In Senate, Optimism Grows for Patent Reform This Year

In Senate, Optimism Grows for Patent Reform This Year Photo: Diego M. Radzinschi / NLJ Senator Patrick Leahy (D-VT)

The Senate Judiciary Committee plans to move forward on patent system reform as soon as next week, and senators expressed optimism Thursday that compromise on key proposals could allow a bill to pass this year.

Sen. Patrick Leahy, D-Vt., chairman of the committee, announced during a hearing that he would introduce a new version of the leading bill, the Patent Transparency and Improvements Act. Leahy introduced the measure with co-sponsors Mike Lee, R-Utah; Sheldon Whitehouse, D-R.I.; and Amy Klobuchar, D-Minn.

The bill aims to stop so-called “patent trolls” from filing frivolous lawsuits, and includes provisions intended to strengthen the patent-challenge process and improve transparency of patent ownership. The House passed a patent reform bill last year, and President Obama called for patent reform in his State of the Union speech in January.

Leahy said during a committee hearing that the new language would require entities that pursued lawsuits with no reasonable basis to pay reasonable attorney fees. Such a fee-shifting provision was not in the original bill but has been championed by sens. John Cornyn, R-Texas, and Orrin Hatch, R-Utah.

Leahy said he was working with Hatch on a provision to make it harder to use shell corporations to avoid paying judgments or fees. Following the hearing, Hatch said plaintiffs would post bonds to cover any costs—something he included in his version of patent reform last year.

“I appreciate the many different perspectives on these provisions, but we know we have to strike a balance,” Leahy said. “We’re not going have 10 different bills, we’ll have one.”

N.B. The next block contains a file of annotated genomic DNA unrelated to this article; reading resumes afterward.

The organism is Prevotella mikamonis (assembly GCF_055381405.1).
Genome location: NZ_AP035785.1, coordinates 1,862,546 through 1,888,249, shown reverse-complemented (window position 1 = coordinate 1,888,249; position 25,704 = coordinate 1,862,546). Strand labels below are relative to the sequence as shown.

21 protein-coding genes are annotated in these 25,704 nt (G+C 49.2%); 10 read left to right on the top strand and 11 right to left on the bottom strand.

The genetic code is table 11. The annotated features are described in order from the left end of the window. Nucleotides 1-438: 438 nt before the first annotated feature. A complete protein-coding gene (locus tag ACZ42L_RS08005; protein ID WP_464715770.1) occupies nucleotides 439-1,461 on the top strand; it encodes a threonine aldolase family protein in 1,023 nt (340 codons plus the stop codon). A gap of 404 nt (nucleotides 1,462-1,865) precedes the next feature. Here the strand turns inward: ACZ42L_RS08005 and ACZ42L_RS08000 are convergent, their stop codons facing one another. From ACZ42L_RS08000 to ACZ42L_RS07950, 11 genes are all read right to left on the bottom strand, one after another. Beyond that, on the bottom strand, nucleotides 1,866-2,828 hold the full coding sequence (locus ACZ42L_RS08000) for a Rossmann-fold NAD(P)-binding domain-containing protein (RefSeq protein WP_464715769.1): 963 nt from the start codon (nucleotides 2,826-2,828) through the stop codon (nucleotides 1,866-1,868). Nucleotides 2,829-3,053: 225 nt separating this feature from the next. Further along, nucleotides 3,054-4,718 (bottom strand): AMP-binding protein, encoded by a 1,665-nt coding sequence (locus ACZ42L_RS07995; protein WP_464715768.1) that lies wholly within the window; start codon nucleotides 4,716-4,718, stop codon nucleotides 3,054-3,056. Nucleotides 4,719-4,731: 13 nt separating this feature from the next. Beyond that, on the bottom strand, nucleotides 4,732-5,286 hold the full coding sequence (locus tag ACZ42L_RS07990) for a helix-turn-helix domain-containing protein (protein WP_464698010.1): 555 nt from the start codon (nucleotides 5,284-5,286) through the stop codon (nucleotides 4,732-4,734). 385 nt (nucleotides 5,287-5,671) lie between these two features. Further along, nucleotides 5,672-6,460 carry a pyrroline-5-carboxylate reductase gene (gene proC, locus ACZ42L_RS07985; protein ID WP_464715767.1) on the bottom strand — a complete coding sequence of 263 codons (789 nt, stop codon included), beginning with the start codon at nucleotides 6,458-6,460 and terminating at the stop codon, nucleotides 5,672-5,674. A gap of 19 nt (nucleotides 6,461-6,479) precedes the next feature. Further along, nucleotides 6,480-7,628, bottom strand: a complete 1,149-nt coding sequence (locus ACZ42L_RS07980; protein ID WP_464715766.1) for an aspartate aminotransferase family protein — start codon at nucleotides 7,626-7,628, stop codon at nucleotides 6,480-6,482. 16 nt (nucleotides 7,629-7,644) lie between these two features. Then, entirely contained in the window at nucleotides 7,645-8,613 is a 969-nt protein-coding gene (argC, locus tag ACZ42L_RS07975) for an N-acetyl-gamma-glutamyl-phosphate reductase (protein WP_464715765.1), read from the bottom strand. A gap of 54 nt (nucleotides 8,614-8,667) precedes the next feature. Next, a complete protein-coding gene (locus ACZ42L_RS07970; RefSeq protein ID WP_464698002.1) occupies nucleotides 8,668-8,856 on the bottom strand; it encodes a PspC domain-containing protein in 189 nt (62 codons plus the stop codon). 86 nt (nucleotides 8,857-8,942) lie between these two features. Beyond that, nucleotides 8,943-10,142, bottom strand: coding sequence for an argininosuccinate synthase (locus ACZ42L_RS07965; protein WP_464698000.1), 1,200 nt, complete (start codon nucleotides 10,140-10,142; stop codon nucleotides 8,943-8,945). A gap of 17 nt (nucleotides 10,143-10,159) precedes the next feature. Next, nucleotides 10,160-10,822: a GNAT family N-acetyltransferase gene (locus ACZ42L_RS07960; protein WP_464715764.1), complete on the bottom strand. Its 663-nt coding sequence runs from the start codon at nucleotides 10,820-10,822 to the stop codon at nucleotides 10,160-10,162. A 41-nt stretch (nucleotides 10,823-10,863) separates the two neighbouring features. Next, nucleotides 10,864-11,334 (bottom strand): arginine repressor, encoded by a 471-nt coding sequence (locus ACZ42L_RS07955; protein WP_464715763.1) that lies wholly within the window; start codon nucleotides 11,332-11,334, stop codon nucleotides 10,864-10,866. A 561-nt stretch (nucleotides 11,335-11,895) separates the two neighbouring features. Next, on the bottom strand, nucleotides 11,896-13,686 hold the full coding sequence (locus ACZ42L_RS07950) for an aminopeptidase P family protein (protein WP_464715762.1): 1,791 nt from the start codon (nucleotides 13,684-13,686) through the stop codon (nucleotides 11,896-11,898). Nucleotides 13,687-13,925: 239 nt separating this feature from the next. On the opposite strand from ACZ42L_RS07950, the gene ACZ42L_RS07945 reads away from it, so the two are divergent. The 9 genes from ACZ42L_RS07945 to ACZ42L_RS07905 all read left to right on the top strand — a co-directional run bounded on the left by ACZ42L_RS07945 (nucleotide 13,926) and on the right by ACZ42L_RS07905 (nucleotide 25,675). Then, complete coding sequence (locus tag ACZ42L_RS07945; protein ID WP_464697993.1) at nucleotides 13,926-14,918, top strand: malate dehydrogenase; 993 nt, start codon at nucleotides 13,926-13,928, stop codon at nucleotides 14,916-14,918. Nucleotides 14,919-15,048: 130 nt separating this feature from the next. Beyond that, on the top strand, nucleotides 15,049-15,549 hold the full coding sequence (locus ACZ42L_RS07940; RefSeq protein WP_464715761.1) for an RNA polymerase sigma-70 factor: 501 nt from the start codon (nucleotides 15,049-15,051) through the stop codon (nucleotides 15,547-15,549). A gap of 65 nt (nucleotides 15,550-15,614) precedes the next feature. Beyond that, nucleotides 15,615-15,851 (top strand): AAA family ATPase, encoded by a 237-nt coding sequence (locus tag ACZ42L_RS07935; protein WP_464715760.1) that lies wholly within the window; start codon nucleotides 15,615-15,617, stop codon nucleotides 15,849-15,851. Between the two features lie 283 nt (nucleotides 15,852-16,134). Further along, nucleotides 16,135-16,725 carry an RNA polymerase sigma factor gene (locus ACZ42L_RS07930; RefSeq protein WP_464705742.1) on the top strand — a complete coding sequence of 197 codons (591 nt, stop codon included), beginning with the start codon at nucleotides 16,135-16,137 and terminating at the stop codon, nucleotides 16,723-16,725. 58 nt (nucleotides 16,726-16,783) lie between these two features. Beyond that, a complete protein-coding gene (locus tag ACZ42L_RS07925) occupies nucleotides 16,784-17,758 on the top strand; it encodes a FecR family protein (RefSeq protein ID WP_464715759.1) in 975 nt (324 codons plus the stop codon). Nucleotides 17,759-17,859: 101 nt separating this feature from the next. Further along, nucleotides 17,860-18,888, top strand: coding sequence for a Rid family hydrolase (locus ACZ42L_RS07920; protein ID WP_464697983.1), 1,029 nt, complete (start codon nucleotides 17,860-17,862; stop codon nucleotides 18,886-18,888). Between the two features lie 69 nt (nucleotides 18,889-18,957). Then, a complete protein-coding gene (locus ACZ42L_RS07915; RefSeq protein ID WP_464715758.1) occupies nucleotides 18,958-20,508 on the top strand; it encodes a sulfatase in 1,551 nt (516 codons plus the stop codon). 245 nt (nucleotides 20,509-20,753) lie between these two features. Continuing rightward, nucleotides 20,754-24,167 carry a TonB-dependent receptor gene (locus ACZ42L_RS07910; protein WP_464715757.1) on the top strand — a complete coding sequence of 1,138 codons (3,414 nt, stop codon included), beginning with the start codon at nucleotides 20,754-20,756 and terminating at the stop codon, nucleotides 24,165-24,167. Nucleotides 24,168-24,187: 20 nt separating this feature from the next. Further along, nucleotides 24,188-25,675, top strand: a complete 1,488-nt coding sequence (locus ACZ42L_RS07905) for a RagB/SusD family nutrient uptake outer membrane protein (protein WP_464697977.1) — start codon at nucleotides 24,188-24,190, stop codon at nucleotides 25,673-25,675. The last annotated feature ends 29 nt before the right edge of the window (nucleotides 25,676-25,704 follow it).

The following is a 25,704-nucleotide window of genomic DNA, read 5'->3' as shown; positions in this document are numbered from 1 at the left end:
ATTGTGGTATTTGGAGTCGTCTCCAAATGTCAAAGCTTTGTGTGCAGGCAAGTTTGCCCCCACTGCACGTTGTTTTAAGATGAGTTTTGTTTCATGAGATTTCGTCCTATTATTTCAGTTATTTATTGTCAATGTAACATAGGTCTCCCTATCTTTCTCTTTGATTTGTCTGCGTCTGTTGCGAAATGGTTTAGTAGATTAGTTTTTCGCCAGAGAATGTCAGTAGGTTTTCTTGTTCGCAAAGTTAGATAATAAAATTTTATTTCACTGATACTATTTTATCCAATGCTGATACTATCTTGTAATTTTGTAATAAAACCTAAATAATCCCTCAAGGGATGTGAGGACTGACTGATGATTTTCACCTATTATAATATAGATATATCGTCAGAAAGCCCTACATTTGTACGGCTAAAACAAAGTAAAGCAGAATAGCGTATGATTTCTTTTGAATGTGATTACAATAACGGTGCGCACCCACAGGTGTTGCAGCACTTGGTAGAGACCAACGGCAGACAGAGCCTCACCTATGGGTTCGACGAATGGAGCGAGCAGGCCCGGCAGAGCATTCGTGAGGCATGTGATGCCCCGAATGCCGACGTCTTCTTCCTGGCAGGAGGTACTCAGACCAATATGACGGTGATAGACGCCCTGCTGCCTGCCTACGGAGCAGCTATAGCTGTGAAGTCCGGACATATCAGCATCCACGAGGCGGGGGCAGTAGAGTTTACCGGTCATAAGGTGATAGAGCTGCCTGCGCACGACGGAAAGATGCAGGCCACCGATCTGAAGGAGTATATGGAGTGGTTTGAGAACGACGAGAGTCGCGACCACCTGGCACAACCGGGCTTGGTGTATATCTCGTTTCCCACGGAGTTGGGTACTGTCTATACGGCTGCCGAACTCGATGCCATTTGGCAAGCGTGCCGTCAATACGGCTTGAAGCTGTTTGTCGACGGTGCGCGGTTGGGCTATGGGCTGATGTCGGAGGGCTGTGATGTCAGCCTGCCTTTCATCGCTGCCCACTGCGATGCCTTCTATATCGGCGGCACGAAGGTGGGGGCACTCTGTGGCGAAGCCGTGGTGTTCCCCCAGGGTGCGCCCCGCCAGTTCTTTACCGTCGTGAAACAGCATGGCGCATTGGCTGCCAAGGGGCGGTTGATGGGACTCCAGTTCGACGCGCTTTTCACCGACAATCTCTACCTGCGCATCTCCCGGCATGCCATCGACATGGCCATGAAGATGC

Leahy said in a written statement that discussions would continue and he hopes the panel would “come together on an agreement in the next few days.” The changes follow a series of briefings in January and February that allowed many sides—inventors, businesses, practitioners and consumers—to weigh in. The process has made the bill better, Leahy said.

As a result, Leahy said, he is making changes to the “customer stay” provision, although he did not detail what the change would be. Groups including the National Retail Federation expressed concern that the existing language would make it harder for retailers and other businesses to defend themselves from abusive patent litigation.

The customer-stay provision would automatically hold patent infringement suits against businesses sued for using a manufacturer’s product while that manufacturer fights the patent case, the retail group wrote in a letter to the committee in December.

However, that is “undermined by the additional language of the provision explicitly intended to bind retailers to decisions made in the manufacturers’ cases,” the retail group wrote.

During the hearing Thursday, Cornyn expressed optimism despite some news reports suggesting election-year politics could scuttle a bill. “We’re not at the finish line yet, but I know we’re close,” he said. “I think this could get done if we keep our nose to the grindstone.”

Sen. Dianne Feinstein, D-Calif., however, said she was “finding herself between sixes and sevens.” California is home to the top five patent-producing cities and more than 40 percent of the country’s venture capital, she said.

“Behind these words, for a California senator, is a number of conflicting interests,” Feinstein said. “That’s what I have to try to reconcile in whatever bill that comes out—that not only is Silicon Valley satisfied, not only is the biotech industry satisfied, but the universities and the small inventors are as well.”

Sen. Chuck Schumer, D-N.Y., said it would be “a very difficult line” to walk between a bill so weak it does virtually nothing and one that can win majority support, given the many competing interests. He specifically cited the fee-shifting idea, saying it might work for a big corporation but not for a little company that might lack the resources to sustain a protracted lawsuit.

“They can’t wait five years. They can’t afford $100,000 a year of expensive litigation,” Schumer said. “We have to do something for the small little companies and not just have the big boys get in a room and decide what to do, and I will be carrying that banner in this committee.”

Contact Todd Ruger at truger@alm.com. On Twitter: @ToddRuger.

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